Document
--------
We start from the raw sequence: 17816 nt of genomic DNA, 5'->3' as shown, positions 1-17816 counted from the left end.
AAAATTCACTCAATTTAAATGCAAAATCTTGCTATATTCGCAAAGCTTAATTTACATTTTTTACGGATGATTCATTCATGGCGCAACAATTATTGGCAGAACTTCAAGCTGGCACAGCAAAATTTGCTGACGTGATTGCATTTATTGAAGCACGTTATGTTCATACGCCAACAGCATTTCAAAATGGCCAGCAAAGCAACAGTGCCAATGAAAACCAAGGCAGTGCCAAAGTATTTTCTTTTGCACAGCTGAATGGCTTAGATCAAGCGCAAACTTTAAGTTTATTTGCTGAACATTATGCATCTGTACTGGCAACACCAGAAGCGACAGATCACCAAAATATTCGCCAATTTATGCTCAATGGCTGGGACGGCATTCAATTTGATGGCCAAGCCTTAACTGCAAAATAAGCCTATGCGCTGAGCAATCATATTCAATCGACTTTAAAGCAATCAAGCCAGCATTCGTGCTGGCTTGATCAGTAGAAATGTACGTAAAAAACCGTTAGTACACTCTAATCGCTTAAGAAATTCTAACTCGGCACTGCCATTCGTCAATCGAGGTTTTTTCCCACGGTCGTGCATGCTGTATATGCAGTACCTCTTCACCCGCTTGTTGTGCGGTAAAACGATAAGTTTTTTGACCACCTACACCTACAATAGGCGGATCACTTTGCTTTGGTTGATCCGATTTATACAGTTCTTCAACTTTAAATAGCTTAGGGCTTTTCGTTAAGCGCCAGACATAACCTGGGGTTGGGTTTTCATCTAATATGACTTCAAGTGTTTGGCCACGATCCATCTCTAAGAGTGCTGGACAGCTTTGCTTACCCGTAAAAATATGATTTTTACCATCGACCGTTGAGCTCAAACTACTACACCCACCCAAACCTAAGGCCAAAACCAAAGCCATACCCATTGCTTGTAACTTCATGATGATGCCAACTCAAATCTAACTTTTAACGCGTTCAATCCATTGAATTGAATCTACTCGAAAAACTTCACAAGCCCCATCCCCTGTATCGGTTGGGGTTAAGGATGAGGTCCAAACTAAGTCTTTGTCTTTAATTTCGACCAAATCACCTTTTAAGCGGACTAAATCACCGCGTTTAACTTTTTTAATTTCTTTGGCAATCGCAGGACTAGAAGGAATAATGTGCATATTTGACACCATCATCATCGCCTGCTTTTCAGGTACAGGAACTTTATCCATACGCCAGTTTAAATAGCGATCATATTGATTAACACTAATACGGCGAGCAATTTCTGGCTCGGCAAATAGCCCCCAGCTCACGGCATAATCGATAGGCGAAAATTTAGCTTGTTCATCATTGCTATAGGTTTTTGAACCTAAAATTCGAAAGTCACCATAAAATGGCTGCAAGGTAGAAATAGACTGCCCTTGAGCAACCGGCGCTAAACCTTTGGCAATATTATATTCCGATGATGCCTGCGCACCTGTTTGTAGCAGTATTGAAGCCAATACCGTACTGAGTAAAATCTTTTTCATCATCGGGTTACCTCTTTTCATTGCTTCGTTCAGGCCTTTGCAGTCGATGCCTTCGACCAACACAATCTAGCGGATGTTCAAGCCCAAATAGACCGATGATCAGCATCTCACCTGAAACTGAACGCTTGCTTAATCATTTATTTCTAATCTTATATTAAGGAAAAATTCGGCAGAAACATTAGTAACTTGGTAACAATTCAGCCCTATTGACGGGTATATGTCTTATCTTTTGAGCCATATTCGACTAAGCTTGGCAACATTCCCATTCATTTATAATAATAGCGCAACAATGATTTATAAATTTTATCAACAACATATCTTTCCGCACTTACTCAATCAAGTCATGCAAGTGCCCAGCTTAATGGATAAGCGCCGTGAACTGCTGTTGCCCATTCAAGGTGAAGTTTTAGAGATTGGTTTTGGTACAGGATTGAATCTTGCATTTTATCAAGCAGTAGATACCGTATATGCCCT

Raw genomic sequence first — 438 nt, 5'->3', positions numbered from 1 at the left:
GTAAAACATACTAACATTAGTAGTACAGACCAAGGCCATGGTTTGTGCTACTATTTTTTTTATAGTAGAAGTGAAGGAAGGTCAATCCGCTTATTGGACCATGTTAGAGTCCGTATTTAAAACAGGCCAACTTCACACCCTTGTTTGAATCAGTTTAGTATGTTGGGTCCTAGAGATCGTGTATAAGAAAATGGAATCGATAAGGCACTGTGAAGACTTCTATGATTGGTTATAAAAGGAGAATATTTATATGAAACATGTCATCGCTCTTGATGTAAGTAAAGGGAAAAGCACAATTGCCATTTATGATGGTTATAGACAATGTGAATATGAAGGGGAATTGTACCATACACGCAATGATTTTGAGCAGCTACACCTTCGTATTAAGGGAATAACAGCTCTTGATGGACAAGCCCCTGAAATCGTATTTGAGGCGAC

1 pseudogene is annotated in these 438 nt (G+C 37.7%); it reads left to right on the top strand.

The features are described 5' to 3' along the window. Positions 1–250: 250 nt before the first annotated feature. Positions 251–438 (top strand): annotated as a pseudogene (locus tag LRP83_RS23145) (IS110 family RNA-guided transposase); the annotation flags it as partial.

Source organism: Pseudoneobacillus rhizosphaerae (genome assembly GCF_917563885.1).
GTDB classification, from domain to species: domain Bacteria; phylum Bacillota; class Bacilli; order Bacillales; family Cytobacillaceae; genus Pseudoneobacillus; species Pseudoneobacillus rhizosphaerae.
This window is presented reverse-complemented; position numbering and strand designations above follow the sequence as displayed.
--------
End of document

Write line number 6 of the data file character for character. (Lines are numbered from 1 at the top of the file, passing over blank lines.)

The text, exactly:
The features are described 5' to 3' along the window. Positions 1–250: 250 nt before the first annotated feature. Positions 251–438 (top strand): annotated as a pseudogene (locus tag LRP83_RS23145) (IS110 family RNA-guided transposase); the annotation flags it as partial.